Question 6: How should the security concerns be addressed with regard to Internet/OTT players providing communication services? What security conditions such as maintaining data records, logs etc. need to be mandated for such Internet/OTT players? And, how can compliance with these conditions be ensured if the applications of such Internet/OTT players reside outside the country? Please comment with justifications.

Answer: There is not much that can be done to prevent two terrorists from communicating securely via their own proprietary protocols running on top of Internet, Postal communications, voice telephony ( via use of modems transmitting what could be considered gibberish ) in a reasonable amount of time. What the law enforcement agencies should invest into is instead signal intelligence capabilities which can look at the publicly available data sources from the front door of social media/news media/online forums etc. and start making sense of it by investing into big data technology.

The open source encryption and repudiation technology relying on open general purpose computing hardware today is sufficiently advanced that government projects like carnivore ( US ) are useless against it. It is pointless to put a massive regulatory burden onto very small startups for possibility of future abuse of services. There is only result of a huge regulatory burden on any industry as shown by the ISP industry in India. OSS’ification into a bunch of liasoning players instead of a vibrant and dynamic bunch who lead the nation into greatness.

Question 7: How should the Internet/OTT players offering app services ensure security, safety and privacy of the consumer? How should they ensure protection of consumer interest? Please comment with justifications

Answer: None. The regulator must first show a market failure before proceeding with an intervention. Do we see egregious failure of market in protecting privacy of end customers. Issue non-compulsory guidelines first for the Internet industry to get its act together if there is substantive failure to protect the privacy of end customers.

Question 8: In what manner can the proposals for a regulatory framework for OTTs in India draw from those of ETNO, referred to in para 4.23 or the best practices summarised in para 4.29? And, what practices should be proscribed by regulatory fiat? Please comment with justifications.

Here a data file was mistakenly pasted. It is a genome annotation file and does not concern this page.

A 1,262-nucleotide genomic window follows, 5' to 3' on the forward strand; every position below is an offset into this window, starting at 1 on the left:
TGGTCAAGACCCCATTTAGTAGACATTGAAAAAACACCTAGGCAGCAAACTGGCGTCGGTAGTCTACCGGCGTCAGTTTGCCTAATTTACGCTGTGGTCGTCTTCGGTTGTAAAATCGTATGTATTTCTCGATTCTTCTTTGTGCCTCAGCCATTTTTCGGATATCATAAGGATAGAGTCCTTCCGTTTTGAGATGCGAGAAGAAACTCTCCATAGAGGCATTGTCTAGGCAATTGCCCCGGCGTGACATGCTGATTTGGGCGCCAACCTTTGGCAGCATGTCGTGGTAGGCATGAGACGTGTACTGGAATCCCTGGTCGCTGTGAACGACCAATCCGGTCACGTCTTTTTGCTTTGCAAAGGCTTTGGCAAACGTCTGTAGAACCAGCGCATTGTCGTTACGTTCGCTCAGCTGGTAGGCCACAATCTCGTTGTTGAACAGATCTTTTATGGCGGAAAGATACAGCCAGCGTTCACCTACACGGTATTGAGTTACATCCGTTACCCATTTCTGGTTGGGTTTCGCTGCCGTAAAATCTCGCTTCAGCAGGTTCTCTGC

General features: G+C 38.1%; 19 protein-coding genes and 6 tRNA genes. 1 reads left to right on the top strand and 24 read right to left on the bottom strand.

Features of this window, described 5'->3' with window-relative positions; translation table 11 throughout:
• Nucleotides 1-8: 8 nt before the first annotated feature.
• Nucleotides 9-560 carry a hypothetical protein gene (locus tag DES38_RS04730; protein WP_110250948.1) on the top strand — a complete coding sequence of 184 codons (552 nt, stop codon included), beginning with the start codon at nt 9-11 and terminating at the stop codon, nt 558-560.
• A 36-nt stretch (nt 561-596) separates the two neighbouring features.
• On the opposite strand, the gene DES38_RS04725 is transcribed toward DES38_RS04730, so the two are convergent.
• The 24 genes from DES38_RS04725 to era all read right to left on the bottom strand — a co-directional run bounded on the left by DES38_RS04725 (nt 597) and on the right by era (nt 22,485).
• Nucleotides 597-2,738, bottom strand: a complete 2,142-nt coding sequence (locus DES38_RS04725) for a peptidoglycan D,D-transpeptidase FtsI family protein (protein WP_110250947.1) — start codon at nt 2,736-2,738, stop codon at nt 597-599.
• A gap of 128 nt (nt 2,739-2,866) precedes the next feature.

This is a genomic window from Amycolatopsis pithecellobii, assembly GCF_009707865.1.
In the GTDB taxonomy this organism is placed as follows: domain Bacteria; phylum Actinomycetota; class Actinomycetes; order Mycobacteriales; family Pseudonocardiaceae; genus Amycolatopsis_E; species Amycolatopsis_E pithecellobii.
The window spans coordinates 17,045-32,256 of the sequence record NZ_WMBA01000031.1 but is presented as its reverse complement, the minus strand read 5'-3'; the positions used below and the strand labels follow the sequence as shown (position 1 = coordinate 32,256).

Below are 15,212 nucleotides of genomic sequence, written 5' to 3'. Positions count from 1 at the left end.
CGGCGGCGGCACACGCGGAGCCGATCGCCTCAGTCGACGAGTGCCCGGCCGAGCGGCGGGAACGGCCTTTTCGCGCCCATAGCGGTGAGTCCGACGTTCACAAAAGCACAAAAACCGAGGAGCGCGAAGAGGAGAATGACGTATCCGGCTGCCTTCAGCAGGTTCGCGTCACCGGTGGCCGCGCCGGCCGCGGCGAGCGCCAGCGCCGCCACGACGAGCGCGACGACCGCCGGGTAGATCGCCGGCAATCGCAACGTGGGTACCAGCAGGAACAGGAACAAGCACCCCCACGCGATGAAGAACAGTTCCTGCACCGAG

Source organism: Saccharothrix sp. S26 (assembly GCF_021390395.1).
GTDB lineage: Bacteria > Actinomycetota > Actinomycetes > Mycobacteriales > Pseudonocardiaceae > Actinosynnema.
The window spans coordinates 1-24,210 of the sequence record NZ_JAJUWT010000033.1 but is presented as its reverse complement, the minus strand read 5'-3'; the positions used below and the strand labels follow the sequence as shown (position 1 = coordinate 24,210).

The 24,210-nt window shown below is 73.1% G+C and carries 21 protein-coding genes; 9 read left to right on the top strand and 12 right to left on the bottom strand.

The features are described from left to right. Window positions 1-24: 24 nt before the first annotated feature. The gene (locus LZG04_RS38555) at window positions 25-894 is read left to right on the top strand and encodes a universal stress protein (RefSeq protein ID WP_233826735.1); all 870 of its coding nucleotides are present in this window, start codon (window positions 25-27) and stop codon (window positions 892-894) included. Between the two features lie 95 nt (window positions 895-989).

Answer: Who is ETNO and HOW is it a stakeholder in India ? Why should any stakeholder be required to comment on whatever ETNO is proposing ?

Question 9: What are your views on net-neutrality in the Indian context? How should the various principles discussed in para 5.47 be dealt with? Please comment with justifications.

Answer: Without net-neutrality participants with substantial market-power win automatically and the end customer loses. Net-Neutrality is a fairly simple concept. Don’t interfere with the data coming through the pipe. There is a finite low cost today of reaching out to vast audiences on Internet in theory making it possible for a student sitting in a hostel to compete in a large niche market for SAAS/Mobile applications against large corporations with deep pockets. Preferential treatment to certain Internet applications based on a telco who is not direct service provider for an application by merely by an act of interfering with data passing through its network is a recipe for abuse of market power. While on the other hand it is perfectly fine for an Internet application provider to take direct services from any Autonomous System ( network ) on the Internet with a view to reduce number of routing hops to make its applications reach end customers faster or use a CDN service that does the same on its behalf as long as that doesn’t result in others becoming slower ( not comparatively but actually ) or in-accessible ( e.g. Airtel-Zero, Internet.org) due its collusion with ISPs serving end customers.

Question 10: What forms of discrimination or traffic management practices are reasonable and consistent with a pragmatic approach? What should or can be permitted? Please comment with justifications.

Answer: What is generally considered Abusive Traffic which is not requested by actual customers e.g. Malware being served from a compromised server accessible on public Internet, DDoS traffic choking networks, email spam at large volumes which affects network’s primary function of providing Internet Access to the end customer should be dropped from the network without further reference to any regulation. Most ISPs/Telcos already do that. Further prioritisation of traffic by use of deep packet inspection should be prohibited by law.

Question 11: Should the Telecom Operators be mandated to publish various traffic management techniques used for different OTT applications? Is this a sufficient condition to ensure transparency and a fair regulatory regime?